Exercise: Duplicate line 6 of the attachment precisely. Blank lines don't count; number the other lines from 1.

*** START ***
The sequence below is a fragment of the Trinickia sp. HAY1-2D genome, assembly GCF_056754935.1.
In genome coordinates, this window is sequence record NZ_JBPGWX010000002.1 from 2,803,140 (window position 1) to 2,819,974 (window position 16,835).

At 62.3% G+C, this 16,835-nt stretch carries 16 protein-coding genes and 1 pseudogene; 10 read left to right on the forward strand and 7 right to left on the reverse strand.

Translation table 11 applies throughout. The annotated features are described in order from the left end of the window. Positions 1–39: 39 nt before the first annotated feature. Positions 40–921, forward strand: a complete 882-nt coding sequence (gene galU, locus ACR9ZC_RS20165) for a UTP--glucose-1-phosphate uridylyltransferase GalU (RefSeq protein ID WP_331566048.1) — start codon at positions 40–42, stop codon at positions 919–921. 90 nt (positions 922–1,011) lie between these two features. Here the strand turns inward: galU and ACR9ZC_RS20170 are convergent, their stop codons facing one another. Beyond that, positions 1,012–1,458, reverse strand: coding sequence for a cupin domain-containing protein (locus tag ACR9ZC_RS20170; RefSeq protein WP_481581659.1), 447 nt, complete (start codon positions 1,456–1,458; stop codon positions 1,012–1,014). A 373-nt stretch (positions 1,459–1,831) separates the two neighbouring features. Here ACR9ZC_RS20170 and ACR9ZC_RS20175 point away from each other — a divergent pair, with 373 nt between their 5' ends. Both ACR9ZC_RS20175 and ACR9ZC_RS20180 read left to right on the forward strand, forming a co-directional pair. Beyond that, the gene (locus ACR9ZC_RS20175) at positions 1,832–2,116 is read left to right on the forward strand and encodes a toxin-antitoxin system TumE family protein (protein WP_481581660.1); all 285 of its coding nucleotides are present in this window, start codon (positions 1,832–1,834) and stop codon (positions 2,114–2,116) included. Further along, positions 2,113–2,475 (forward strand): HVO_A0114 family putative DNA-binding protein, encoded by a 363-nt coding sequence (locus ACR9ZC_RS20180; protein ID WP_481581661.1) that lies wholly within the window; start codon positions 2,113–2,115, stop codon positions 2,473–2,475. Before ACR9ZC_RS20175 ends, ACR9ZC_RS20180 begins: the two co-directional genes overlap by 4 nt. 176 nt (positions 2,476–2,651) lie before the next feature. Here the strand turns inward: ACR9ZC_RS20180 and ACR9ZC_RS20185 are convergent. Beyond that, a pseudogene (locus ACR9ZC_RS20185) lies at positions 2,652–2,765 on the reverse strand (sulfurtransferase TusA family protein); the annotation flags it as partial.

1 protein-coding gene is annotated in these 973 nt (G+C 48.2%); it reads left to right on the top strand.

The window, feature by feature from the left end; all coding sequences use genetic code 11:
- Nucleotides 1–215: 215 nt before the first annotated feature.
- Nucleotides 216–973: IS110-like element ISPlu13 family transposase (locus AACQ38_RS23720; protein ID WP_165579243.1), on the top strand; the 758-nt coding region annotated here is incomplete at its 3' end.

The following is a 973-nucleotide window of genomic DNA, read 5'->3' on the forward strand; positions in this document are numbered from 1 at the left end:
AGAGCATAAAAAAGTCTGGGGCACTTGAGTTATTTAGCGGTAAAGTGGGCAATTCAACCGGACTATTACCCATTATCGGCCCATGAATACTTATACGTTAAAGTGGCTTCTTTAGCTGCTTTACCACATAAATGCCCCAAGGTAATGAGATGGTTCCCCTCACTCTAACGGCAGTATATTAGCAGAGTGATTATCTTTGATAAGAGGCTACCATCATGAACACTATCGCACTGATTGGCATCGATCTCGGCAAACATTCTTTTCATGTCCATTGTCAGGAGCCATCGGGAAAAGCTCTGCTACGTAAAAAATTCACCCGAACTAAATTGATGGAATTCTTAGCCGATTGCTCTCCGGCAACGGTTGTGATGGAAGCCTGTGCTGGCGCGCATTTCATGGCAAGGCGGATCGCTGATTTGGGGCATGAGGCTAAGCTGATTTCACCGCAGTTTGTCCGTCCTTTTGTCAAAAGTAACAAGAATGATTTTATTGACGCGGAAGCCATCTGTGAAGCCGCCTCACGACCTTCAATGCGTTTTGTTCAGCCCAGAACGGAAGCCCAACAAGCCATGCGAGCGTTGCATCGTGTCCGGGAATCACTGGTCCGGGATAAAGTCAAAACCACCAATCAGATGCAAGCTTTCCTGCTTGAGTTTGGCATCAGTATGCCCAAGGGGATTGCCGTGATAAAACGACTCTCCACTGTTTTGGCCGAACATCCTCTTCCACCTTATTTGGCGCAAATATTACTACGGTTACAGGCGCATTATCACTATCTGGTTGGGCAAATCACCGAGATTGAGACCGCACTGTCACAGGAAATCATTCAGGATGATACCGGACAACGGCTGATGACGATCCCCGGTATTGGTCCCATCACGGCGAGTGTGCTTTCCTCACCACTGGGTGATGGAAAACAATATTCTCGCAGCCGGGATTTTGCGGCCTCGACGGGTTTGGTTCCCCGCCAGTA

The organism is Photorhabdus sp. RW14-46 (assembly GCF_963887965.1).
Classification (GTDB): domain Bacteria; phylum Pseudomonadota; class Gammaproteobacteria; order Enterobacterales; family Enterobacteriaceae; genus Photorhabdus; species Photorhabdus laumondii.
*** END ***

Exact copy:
The window, feature by feature from the left end; all coding sequences use genetic code 11: